The maps that the Europeans began to draw from the sixteenth century, artistically represented the distant lands then explored. They sought to trace the different regions based on their most striking attributes: the products that were discovered there. Some members of the expeditions were present only to draw, give a name to everything they saw … or imagined, to produce a documentation gathering the most information. In the region to the south of the Americas for example, they discovered lands called by the natives: Pindorama (Land of Palms), a gigantic surface, difficult to be represented given the magnitude of the mysteries which surrounded it, with a very diverse population and a very old agricultural, religious and social tradition. The first references to Pindorama, were found on a map designed by Pedro Reinel and Lopo Homem in 1519, mentioning the land of the Tupy Guarani Indians under the name of Terra Brasilis, referring to the wood of the forest trees which, as in an exuberant gesture of the power of nature, completely covered the interior of the land, forming a fortress to protect itself from invaders.
Brazilian photography in France: a beautiful unknown?
Brazilian photography is born thanks to the research of the Franco-Brazilian naturalist painter Antoine Hercules Romuald Florence, at the beginning of the 19th century, then develops under the impulse of the emperor Dom Pedro II, himself a daguerreotypist. The photographic relations between France and Brazil, the emulation between the inventors of the two continents is then in good shape.
In the 1940s, two phenomena will intensify the presence of Brazilian photography internationally and in France in particular:
– On the one hand, the emergence of the Foto Clubes Cariocas (Rio de Janeiro Photography Clubs) which, while democratizing the use of this hitherto elitist medium and mainly oriented towards photojournalism or portraiture, makes it possible to establish contacts with other Western photography companies;
– on the other hand, the craze for Brazilian modernism and the presence in Paris of a large number of its representatives that allows some painters and photographers like Geraldo de Barros to acquire a certain notoriety.
From 1964 to 1985, during the period of the military dictatorship, the situation of Brazilian photographers became complex, however, and Brazilian artists suffered from a lack of means and a lack of recognition that took them away from the international art scene for a time.
In 1985, thanks to a policy of liberation of artistic expression and an opening of the Brazilian market to new technologies, Brazilian photography gained a new lease of life, and from the 1990s there was a new revolution in Brazilian creative thinking, post-modern, which allows the emergence of an accessible, free, popular and creative photography.
However, with the exception of a few exhibitions such as “Territoires et Vies” (Territories and Lives) by Brazilian photographer Sebastião Salgado at the BnF in 2005, and Miguel Rio Branco’s “Plaisir de la douleur” (Pleasure of Pain) the same year at the MEP, contemporary Brazilian photography still remains quite unknown in France.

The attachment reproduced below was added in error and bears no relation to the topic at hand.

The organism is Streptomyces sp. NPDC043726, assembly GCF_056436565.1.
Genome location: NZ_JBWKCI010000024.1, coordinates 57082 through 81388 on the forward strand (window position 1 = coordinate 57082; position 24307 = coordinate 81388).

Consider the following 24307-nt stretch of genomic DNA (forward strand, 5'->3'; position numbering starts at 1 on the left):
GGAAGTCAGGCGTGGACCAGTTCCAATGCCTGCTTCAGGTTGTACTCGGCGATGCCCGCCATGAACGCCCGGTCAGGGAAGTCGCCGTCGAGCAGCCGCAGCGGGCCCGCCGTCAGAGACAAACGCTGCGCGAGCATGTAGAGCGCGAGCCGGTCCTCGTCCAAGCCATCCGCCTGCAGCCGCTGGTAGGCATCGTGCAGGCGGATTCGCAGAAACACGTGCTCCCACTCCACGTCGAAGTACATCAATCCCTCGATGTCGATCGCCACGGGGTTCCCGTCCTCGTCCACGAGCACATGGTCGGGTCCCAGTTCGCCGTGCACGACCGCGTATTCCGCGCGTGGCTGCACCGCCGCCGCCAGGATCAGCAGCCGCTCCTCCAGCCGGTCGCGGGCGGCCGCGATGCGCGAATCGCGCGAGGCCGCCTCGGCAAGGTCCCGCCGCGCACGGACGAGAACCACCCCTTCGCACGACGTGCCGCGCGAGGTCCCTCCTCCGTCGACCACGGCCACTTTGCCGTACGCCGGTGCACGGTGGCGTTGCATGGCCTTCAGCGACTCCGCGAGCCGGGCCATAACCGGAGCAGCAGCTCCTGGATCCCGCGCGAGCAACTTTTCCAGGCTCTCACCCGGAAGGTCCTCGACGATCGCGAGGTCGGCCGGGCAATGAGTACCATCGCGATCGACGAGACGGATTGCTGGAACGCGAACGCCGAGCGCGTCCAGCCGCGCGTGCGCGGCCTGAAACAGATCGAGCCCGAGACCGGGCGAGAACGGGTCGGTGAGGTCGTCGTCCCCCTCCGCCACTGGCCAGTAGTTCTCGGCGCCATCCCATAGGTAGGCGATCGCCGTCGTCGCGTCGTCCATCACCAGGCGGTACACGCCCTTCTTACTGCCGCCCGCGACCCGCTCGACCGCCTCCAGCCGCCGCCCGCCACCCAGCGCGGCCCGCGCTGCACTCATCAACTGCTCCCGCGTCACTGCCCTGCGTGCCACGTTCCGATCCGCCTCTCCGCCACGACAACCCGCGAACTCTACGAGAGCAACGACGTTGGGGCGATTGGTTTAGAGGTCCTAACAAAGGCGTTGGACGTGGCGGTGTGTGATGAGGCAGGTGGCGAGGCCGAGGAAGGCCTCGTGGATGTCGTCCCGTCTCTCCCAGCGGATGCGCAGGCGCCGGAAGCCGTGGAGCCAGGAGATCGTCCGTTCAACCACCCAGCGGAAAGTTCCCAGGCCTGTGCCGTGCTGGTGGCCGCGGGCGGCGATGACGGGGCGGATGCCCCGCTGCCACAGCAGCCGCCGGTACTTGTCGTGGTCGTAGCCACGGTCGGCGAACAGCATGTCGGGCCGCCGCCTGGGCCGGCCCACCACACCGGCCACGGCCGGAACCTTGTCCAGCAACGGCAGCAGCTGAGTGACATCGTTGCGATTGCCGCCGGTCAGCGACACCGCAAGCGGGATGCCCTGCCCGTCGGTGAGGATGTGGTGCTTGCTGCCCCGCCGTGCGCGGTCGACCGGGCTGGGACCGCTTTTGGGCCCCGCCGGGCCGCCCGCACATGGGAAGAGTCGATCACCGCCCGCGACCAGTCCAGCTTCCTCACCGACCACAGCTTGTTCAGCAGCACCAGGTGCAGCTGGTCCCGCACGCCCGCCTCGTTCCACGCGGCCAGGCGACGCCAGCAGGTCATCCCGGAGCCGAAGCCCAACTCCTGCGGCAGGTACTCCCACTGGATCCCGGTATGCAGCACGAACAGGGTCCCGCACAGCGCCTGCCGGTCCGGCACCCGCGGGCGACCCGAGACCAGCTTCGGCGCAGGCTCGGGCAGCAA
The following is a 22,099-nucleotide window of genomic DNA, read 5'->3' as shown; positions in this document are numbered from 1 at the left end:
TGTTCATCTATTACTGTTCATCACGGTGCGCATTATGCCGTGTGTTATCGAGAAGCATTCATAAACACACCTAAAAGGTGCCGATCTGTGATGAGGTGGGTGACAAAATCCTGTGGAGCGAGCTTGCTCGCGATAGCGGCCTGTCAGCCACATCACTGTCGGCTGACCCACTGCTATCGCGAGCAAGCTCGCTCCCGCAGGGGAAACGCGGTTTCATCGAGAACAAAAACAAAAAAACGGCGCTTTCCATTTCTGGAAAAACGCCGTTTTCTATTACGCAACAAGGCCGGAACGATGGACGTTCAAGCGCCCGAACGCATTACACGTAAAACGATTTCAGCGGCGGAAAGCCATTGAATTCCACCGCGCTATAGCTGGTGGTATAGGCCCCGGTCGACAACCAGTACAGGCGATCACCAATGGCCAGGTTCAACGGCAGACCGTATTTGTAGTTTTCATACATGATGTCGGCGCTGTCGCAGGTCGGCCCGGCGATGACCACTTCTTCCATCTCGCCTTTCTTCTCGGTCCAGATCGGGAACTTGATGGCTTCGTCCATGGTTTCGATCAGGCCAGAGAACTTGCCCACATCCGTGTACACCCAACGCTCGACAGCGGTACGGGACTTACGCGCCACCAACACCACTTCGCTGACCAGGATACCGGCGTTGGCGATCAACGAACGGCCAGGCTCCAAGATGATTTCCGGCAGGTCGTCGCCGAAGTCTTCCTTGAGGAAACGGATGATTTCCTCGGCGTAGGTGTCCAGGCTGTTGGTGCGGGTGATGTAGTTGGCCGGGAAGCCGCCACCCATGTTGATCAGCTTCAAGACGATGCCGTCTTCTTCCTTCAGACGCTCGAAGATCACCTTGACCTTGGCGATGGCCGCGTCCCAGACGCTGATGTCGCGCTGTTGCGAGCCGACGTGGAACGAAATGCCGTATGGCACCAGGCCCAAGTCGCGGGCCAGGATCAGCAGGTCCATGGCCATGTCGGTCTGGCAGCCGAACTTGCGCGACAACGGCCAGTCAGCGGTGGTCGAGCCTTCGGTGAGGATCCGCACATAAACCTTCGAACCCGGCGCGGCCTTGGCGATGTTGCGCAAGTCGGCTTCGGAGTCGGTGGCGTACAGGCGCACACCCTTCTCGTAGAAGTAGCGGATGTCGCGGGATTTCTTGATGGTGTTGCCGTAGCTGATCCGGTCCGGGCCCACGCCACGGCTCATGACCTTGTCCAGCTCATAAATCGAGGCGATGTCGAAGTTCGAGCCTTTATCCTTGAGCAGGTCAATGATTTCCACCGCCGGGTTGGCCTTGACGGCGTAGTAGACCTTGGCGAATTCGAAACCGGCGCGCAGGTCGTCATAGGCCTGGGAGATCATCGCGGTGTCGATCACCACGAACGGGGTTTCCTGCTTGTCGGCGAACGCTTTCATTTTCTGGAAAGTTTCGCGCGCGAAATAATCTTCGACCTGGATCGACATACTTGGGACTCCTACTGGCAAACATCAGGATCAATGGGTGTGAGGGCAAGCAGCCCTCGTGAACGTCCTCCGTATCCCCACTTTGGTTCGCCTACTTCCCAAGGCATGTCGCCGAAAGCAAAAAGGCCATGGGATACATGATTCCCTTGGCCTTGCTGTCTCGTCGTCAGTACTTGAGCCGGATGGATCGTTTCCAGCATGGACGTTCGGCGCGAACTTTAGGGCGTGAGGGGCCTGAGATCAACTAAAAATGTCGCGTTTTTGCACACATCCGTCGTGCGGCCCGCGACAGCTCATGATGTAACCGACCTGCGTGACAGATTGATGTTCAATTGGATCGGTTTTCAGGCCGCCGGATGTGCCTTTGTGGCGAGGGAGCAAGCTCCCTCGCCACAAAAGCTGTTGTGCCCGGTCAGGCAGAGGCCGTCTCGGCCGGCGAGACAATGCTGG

The different facets of Brazil: its history, its urban or natural landscapes, its ethnic mixture, evoke the repercussions of globalization in this country plagued by new ecological and socio-political challenges.
Contemporary Brazilian photography and its influences
The word universe, from the Latin un (union) and vorsum (direction), leads us to believe that nature, this tangle of forces that surround us, plays a generator role on our eco-system.
In a convergence of philosophical ideas and a poetic thinking, the architect Oscar Niemeyer, managed to translate some theories into personal feelings: “It is not the right angle that attracts me, nor the straight line, hard and inflexible, created by man. What attracts me is the free and sensual curve, the curve that I find in the mountains of my country, in the sinuous course of its rivers, in the waves of the sea, the body of a favourite woman. The entire universe is made by curves, the curved universe of Einstein. “
This phrase by Niemeyer also illustrates, in a metaphorical way, the broad Modernist era of Brazilian history which from this period gradually changes the artistic production and the worldview of Brazilian society, creating a national identity which photography will accompany to express itself.
Cultural transition through photography in Brazil
Contemporary Brazilian photography is certainly the result of cultural convergences, social upheavals and a complex dynamic that has dominated the country’s historical past and still influences the region.
In Brazil there is therefore no chance to discuss photography, dissociated from politics, because ultimately there has been a direct exchange of information between these two themes since the beginning of history.
To get to know Brazilian photography well, it is necessary to understand the historical movements since Pindorama, the racial sufferings and the ecological and social changes which cross Brazil until today in a continuous cultural transition.